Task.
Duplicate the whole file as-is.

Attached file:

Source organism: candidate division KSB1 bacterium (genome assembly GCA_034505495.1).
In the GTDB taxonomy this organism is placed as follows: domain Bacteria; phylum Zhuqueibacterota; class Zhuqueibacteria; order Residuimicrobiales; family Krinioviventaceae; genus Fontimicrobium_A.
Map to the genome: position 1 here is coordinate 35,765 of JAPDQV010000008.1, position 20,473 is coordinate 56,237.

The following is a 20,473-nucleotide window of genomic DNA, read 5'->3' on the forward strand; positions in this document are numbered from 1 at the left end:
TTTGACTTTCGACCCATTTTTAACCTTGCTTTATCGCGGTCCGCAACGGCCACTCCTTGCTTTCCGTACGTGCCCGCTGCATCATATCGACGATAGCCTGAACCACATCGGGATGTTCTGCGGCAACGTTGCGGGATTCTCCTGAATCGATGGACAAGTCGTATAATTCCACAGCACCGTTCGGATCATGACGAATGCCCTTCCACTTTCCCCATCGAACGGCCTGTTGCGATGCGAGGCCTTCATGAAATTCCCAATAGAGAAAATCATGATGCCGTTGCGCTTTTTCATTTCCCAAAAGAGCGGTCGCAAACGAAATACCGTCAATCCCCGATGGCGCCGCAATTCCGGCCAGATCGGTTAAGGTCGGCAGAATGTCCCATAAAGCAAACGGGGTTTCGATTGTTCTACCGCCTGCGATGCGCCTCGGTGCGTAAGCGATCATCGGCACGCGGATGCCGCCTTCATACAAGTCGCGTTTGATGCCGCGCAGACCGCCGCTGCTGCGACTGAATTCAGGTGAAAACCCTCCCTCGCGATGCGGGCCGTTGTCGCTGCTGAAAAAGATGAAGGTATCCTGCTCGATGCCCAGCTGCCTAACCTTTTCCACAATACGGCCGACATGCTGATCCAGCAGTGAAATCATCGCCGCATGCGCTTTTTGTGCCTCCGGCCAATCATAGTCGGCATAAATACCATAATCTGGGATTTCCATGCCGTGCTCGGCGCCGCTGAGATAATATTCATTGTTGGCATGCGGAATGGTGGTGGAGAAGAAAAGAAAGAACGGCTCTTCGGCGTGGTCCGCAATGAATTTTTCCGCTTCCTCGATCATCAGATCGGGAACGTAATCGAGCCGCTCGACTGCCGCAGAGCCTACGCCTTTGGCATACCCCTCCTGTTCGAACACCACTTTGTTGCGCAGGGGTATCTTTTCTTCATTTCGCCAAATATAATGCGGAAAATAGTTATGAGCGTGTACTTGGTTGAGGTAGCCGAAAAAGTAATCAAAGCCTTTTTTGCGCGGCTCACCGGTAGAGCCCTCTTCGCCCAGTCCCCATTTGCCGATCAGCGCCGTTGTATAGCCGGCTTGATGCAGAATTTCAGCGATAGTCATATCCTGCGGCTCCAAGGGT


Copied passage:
Source organism: candidate division KSB1 bacterium (genome assembly GCA_034505495.1).
In the GTDB taxonomy this organism is placed as follows: domain Bacteria; phylum Zhuqueibacterota; class Zhuqueibacteria; order Residuimicrobiales; family Krinioviventaceae; genus Fontimicrobium_A.
Map to the genome: position 1 here is coordinate 35,765 of JAPDQV010000008.1, position 20,473 is coordinate 56,237.

The following is a 20,473-nucleotide window of genomic DNA, read 5'->3' on the forward strand; positions in this document are numbered from 1 at the left end:
TTTGACTTTCGACCCATTTTTAACCTTGCTTTATCGCGGTCCGCAACGGCCACTCCTTGCTTTCCGTACGTGCCCGCTGCATCATATCGACGATAGCCTGAACCACATCGGGATGTTCTGCGGCAACGTTGCGGGATTCTCCTGAATCGATGGACAAGTCGTATAATTCCACAGCACCGTTCGGATCATGACGAATGCCCTTCCACTTTCCCCATCGAACGGCCTGTTGCGATGCGAGGCCTTCATGAAATTCCCAATAGAGAAAATCATGATGCCGTTGCGCTTTTTCATTTCCCAAAAGAGCGGTCGCAAACGAAATACCGTCAATCCCCGATGGCGCCGCAATTCCGGCCAGATCGGTTAAGGTCGGCAGAATGTCCCATAAAGCAAACGGGGTTTCGATTGTTCTACCGCCTGCGATGCGCCTCGGTGCGTAAGCGATCATCGGCACGCGGATGCCGCCTTCATACAAGTCGCGTTTGATGCCGCGCAGACCGCCGCTGCTGCGACTGAATTCAGGTGAAAACCCTCCCTCGCGATGCGGGCCGTTGTCGCTGCTGAAAAAGATGAAGGTATCCTGCTCGATGCCCAGCTGCCTAACCTTTTCCACAATACGGCCGACATGCTGATCCAGCAGTGAAATCATCGCCGCATGCGCTTTTTGTGCCTCCGGCCAATCATAGTCGGCATAAATACCATAATCTGGGATTTCCATGCCGTGCTCGGCGCCGCTGAGATAATATTCATTGTTGGCATGCGGAATGGTGGTGGAGAAGAAAAGAAAGAACGGCTCTTCGGCGTGGTCCGCAATGAATTTTTCCGCTTCCTCGATCATCAGATCGGGAACGTAATCGAGCCGCTCGACTGCCGCAGAGCCTACGCCTTTGGCATACCCCTCCTGTTCGAACACCACTTTGTTGCGCAGGGGTATCTTTTCTTCATTTCGCCAAATATAATGCGGAAAATAGTTATGAGCGTGTACTTGGTTGAGGTAGCCGAAAAAGTAATCAAAGCCTTTTTTGCGCGGCTCACCGGTAGAGCCCTCTTCGCCCAGTCCCCATTTGCCGATCAGCGCCGTTGTATAGCCGGCTTGATGCAGAATTTCAGCGATAGTCATATCCTGCGGCTCCAAGGGT